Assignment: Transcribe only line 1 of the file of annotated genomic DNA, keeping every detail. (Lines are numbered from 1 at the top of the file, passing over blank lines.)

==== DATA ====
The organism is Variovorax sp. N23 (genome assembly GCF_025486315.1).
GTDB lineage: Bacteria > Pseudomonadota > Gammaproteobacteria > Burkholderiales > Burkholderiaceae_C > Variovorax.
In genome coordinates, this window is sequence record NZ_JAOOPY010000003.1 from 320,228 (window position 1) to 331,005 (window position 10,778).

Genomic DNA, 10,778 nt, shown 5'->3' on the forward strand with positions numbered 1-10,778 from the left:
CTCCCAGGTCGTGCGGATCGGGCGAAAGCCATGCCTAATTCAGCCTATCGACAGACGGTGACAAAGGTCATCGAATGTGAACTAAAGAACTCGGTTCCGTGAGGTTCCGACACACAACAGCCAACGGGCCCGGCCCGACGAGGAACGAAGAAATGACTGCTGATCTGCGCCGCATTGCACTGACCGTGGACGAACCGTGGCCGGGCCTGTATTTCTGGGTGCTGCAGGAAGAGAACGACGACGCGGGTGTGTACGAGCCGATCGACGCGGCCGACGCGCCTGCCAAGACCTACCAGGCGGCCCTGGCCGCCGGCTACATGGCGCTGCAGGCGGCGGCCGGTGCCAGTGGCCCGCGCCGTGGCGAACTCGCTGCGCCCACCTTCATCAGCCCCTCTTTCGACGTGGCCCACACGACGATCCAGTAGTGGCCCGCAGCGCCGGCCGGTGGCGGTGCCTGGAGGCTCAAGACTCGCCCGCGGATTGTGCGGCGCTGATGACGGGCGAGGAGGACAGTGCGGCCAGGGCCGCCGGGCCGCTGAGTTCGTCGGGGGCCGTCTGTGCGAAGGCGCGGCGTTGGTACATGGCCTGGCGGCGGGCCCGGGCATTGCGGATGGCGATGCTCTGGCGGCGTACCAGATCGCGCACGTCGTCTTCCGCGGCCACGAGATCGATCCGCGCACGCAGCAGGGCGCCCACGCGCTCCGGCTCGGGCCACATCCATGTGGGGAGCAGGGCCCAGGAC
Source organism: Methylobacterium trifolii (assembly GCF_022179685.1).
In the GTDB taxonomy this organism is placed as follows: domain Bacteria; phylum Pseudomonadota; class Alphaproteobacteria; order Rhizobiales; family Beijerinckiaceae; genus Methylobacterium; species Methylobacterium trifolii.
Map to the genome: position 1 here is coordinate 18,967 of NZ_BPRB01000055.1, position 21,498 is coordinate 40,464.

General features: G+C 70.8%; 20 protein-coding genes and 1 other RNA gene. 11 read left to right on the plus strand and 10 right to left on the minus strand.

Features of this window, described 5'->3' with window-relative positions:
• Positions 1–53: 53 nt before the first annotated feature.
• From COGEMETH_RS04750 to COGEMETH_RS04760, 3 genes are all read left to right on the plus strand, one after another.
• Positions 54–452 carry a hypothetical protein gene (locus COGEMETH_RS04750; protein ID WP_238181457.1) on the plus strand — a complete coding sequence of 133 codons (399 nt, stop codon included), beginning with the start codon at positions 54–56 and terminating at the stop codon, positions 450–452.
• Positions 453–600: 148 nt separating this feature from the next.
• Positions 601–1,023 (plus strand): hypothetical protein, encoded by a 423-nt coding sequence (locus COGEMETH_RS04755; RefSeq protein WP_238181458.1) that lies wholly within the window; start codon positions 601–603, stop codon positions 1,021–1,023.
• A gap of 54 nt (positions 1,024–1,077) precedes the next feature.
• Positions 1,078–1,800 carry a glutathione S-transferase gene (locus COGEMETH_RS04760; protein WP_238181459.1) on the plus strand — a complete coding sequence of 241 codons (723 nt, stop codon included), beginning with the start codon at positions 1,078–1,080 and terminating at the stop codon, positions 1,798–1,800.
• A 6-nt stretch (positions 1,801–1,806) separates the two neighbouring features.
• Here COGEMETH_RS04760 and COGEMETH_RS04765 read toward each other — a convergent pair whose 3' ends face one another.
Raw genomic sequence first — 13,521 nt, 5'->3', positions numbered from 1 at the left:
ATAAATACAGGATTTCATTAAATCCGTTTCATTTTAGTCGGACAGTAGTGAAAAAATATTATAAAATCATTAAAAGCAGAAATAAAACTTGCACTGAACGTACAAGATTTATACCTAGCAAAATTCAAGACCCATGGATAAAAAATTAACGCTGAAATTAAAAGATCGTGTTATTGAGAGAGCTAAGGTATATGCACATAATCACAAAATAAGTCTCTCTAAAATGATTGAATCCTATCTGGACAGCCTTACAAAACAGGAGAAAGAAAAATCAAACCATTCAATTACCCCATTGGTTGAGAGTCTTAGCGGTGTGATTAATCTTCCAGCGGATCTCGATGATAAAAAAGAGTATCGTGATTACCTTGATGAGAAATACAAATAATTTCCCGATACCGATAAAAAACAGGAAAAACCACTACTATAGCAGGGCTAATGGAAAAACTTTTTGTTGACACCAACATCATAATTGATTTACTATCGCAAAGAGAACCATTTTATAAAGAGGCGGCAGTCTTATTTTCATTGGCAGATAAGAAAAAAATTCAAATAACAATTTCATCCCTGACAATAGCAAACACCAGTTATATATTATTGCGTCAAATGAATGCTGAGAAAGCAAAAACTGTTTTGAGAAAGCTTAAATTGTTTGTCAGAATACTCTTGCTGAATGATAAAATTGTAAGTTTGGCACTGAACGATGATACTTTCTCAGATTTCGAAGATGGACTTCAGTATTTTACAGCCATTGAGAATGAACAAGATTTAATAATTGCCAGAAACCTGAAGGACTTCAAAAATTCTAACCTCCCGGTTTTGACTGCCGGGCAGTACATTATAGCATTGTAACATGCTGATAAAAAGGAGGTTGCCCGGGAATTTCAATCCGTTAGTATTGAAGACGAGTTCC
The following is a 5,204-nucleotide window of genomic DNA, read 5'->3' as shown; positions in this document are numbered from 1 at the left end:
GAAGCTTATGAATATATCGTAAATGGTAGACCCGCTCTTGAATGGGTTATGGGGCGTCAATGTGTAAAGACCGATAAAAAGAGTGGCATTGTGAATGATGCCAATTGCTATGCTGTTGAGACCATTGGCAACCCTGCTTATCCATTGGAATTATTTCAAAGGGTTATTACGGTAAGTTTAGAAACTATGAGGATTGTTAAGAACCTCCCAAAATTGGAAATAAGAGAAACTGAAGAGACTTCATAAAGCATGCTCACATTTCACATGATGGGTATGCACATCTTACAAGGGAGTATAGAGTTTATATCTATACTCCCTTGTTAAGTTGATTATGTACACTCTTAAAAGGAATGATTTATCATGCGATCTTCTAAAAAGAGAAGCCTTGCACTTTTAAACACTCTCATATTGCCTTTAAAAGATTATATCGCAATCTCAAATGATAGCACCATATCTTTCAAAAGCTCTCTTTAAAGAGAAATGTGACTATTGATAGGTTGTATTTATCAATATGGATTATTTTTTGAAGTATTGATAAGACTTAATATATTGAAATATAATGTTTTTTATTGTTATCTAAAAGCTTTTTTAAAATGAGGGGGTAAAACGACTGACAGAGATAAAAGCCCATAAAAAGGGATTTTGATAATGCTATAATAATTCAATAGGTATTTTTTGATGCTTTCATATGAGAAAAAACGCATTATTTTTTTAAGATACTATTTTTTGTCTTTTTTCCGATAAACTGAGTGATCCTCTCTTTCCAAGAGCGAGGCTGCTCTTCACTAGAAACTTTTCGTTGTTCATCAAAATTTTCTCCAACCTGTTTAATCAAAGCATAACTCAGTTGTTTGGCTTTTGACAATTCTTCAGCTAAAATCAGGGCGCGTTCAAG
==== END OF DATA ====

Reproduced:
The organism is Variovorax sp. N23 (genome assembly GCF_025486315.1).